“(Y)ou can be an elf, a monster, a kind of person you can’t be in Real Life.
You can get outside of your head and escape.”
- Paige Maylott, My Body is Distant
Escape as a therapeutic avenue is generally pretty much frowned upon. It’s considered “unhealthy” to hide away from our problems, to find places to pretend the bad things simply aren’t happening, or to vacation from difficult feelings for a while. As a culture we seem hell bent on asserting the value of always facing hardships head on, led to believe that looking away—even for a short time—won’t promote genuine healing.
I’ve always been suspect of this idea.
Sure, we know numbing the hurt won’t make it go away, but don’t we all deserve a rest now and then? In fact, sometimes a break is not only much needed, but a very, very good idea. I’ve definitely found welcome distraction in all sorts of surprising and unorthodox places, some conventionally “good,” others conventionally “bad,” and a few mostly just odd. But looking back on my life, any time or place I “hid” for a while turned out to be a necessary part of the road I was on—and ultimately helpful in figuring out where I need to go.
With My Body Is Distant, writer and gamer Paige Maylott explores the genuine power of disappearing into another world. Part trans woman’s coming-out story, part unconventional online romance, part (at times truly hilarious) narrative of human triumph, this memoir tracks the author’s childhood interest in computer games to an adult fascination offering genuine reprieve.
Grappling with a cancer diagnosis, chemo, cruelty, and the slow and eventually adversarial dissolution of a marriage, Maylott understandably retreats into an addictive and complex online universe. For her that means virtually dancing in BDSM clubs, spell casting in fantastic realms, riding a digital motorcycle, and falling in love online with an IRL man thousands of kilometres away.
“(E)very moment I’m logged into the online world is one minute fewer I have to pretend to be me—no, him—in this physical world,” she writes. “I’m no longer sure which is worse: surviving and living the rest of my life as a lie, or wasting away in this apartment and dying from this cancer.”
While these virtual experiences can be challenging in their day-to-day implications, they allow Maylott to cope with painful circumstances, and help her figure out what she really wants from her life. (“I don’t want to think about what I would do if I didn’t have a digital outlet explore this side of myself.”) Ultimately this is a book about the necessity of accepting who you were to get to who you have become, regardless of how imperfect that journey may have been.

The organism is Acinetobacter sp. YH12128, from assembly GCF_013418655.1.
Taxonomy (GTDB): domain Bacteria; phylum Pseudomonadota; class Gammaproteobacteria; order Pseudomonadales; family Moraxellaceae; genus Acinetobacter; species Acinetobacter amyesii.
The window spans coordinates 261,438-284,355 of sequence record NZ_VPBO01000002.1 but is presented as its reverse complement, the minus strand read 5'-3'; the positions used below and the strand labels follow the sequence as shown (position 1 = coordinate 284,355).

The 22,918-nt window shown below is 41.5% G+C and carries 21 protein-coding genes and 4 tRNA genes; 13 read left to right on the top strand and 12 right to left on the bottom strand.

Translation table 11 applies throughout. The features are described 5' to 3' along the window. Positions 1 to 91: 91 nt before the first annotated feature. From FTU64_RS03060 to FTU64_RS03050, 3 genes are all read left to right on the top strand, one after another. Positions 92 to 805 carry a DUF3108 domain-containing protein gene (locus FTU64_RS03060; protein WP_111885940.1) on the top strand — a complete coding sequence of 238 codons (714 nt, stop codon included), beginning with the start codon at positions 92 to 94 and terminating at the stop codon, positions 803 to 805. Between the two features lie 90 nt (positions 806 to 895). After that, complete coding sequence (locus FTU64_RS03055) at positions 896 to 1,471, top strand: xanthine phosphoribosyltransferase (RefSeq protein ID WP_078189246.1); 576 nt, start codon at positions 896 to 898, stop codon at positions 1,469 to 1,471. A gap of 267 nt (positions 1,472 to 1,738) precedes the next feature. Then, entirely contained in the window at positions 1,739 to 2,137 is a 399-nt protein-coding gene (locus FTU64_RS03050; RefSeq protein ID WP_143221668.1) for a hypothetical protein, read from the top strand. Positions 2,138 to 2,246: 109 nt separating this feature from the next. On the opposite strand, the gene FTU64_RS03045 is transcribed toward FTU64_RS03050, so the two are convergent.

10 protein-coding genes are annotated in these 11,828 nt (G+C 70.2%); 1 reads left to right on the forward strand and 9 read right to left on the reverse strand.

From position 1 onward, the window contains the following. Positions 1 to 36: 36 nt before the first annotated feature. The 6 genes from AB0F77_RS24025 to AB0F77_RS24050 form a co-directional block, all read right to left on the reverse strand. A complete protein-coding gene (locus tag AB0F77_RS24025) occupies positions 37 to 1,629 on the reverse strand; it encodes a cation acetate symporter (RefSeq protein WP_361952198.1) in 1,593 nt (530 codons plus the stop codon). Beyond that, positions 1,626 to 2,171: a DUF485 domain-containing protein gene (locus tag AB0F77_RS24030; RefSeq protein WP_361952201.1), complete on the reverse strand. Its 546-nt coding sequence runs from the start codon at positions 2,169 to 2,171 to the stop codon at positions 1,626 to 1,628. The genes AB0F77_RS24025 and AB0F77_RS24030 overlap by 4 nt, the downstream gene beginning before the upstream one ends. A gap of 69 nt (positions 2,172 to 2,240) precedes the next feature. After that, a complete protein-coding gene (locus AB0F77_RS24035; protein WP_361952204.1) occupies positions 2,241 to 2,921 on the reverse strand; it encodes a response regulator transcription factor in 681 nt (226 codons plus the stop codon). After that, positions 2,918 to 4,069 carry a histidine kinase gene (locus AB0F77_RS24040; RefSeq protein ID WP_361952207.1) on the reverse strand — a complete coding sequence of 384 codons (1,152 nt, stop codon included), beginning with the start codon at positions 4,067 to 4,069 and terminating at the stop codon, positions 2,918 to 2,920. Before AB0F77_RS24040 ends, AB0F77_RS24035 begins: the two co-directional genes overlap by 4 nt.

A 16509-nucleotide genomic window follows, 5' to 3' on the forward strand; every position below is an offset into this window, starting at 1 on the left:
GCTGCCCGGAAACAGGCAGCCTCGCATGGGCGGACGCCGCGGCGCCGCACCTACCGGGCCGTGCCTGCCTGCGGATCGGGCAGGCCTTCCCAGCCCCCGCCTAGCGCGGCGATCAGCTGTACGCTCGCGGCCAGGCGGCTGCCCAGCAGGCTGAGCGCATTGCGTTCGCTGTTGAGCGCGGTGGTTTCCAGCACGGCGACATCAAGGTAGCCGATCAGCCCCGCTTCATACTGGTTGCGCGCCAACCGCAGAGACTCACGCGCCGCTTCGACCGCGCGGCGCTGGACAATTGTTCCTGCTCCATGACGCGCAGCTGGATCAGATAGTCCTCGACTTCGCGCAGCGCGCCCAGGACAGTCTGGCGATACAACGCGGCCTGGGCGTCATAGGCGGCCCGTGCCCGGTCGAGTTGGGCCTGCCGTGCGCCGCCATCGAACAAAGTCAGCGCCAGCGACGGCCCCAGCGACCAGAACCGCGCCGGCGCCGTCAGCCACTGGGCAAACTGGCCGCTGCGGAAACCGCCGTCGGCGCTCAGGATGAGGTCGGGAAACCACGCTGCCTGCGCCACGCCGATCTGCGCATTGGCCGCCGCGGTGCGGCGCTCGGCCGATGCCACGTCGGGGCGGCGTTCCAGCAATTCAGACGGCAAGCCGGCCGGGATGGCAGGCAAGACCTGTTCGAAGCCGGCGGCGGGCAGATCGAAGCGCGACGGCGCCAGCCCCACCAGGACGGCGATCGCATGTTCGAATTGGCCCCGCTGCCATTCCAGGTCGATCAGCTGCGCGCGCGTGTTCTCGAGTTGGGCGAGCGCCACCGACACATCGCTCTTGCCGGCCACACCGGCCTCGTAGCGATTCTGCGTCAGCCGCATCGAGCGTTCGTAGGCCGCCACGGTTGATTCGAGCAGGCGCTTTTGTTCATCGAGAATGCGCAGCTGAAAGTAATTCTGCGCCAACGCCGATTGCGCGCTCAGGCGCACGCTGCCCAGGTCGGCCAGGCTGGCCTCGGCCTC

“I prefer to think of this story as a tribute to those who seek love when they feel unlovable,” Maylott writes. “The things we do to accept the parts of us we cannot change, and the complicated, selfish choices we sometimes make to protect our bodies and our hearts.”
My Body is Distant will be appealing to readers regardless of whether or not they have any experience with the virtual worlds Maylott describes. Instead the focus here is on the very human impulse to shelve our most pressing problems and embrace another set of concerns for a time. But beyond this (and perhaps most vitally) Maylott’s story is about self exploration, self affirmation, self acceptance, and self love—and all the different (and often messy) ways we fight and fumble to get ourselves there.
Of course the key with any escape is not to get lost entirely, and eventually Maylott must break ties. “All through my life, this window into the digital world was my salvation—so why does it now feel like a shackle?” But even with that eventual severing you get the sense she is still honouring what that particular time online did for her and her evolving sense of self.
We all know that avoidance can cause harm—we’re told that all the time—but stepping away can also give us the much needed space to explore and discover who we really are, to garner strength we may not have been able to summon otherwise, or to simply rest in a world that constantly demands our action. Maylott understands that she needed to “plug into that perfectly imperfect virtual world and escape,” and in sharing that need she generously helps us consider what escape might look like for the rest of us.
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Stacey May Fowles is an award-winning journalist, novelist, and essayist whose bylines include The Globe and Mail, The National Post, BuzzFeed, Elle, Toronto Life, The Walrus, Vice, Hazlitt, Quill and Quire, and others. She is the author of the bestselling non-fiction collection Baseball Life Advice (McClelland and Stewart), and the co-editor of the recent anthology Whatever Gets You Through (Greystone).